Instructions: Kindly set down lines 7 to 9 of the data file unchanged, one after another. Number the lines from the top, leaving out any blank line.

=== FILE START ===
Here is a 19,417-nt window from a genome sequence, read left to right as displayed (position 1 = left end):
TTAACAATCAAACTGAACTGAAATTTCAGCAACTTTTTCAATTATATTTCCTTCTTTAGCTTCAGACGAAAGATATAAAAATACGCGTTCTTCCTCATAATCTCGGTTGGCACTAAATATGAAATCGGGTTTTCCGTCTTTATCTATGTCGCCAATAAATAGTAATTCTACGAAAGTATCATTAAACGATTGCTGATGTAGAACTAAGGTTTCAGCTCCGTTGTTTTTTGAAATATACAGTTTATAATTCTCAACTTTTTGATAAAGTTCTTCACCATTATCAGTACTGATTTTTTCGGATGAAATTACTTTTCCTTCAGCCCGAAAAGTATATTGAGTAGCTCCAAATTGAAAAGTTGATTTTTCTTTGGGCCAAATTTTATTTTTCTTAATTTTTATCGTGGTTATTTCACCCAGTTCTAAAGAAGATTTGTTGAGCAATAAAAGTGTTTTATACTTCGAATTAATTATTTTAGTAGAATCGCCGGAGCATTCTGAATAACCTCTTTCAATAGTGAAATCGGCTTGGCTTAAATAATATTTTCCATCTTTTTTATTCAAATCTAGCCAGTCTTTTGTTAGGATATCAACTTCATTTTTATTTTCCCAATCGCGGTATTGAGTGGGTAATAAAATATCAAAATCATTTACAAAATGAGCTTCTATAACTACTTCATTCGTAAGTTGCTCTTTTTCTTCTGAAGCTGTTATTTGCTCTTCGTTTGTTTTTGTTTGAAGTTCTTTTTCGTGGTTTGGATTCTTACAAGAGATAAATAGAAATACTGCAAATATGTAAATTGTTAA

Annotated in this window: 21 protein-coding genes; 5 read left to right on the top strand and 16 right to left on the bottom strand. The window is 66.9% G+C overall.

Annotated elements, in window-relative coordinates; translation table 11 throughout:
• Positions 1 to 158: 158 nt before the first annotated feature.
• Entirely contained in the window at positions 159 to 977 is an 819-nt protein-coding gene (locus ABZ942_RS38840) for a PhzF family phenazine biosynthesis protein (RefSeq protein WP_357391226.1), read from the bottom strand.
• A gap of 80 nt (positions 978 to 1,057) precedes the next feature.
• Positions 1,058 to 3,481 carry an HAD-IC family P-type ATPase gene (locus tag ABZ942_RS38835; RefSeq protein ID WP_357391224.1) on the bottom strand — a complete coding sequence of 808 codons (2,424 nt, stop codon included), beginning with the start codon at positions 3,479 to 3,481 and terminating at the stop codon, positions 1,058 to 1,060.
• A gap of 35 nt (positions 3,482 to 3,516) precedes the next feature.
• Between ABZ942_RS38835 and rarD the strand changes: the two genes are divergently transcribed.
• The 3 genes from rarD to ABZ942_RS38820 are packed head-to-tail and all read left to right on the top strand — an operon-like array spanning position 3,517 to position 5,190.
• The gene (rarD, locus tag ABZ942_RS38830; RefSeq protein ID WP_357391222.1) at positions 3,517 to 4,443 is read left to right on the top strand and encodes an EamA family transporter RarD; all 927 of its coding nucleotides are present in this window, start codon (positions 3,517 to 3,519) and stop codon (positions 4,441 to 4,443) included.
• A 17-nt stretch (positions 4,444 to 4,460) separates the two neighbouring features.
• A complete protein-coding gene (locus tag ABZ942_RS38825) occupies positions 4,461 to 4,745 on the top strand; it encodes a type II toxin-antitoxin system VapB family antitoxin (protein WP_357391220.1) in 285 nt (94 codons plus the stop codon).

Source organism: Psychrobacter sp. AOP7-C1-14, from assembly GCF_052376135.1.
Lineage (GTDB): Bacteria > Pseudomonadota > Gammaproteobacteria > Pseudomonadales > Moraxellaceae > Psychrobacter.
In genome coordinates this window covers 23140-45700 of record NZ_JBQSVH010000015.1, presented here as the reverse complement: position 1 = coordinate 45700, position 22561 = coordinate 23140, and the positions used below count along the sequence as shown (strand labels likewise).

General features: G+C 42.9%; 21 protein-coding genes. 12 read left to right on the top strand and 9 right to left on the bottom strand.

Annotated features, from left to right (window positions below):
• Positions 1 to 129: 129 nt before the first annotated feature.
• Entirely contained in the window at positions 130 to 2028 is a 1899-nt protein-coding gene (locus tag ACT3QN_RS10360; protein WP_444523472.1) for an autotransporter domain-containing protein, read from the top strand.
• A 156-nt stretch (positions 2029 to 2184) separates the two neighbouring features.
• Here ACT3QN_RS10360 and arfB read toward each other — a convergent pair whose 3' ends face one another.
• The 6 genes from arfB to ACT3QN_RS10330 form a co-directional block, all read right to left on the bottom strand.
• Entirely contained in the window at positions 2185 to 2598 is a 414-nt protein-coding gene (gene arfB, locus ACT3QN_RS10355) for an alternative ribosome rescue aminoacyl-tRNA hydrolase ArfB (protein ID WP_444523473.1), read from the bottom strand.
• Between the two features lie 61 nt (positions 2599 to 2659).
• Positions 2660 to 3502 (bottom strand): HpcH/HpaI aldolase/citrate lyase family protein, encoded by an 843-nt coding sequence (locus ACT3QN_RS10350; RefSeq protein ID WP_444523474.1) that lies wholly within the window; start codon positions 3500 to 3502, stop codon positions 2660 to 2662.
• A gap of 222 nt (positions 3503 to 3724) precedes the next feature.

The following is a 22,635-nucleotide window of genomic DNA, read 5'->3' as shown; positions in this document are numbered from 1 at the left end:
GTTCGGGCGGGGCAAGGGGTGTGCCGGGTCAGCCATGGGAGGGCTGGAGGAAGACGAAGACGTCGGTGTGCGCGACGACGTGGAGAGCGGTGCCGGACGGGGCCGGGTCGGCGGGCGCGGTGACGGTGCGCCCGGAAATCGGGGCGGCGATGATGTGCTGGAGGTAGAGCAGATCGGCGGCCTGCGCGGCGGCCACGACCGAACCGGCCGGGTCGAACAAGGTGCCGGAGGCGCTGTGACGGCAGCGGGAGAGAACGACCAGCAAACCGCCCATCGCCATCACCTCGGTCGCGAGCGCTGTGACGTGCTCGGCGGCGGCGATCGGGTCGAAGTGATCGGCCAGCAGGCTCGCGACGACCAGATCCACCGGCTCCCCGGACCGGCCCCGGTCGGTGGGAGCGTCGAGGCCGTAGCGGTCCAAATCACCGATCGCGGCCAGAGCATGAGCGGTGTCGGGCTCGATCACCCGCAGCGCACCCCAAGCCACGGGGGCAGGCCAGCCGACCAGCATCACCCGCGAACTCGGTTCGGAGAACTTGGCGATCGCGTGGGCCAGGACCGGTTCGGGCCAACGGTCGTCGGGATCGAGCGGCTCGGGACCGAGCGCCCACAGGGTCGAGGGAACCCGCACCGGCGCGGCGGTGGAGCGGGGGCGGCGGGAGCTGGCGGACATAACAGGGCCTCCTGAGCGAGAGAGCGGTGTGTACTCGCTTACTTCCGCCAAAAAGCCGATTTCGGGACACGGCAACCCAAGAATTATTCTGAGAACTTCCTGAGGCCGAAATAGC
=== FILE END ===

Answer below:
• A gap of 80 nt (positions 978 to 1,057) precedes the next feature.
• Positions 1,058 to 3,481 carry an HAD-IC family P-type ATPase gene (locus tag ABZ942_RS38835; RefSeq protein ID WP_357391224.1) on the bottom strand — a complete coding sequence of 808 codons (2,424 nt, stop codon included), beginning with the start codon at positions 3,479 to 3,481 and terminating at the stop codon, positions 1,058 to 1,060.
• A gap of 35 nt (positions 3,482 to 3,516) precedes the next feature.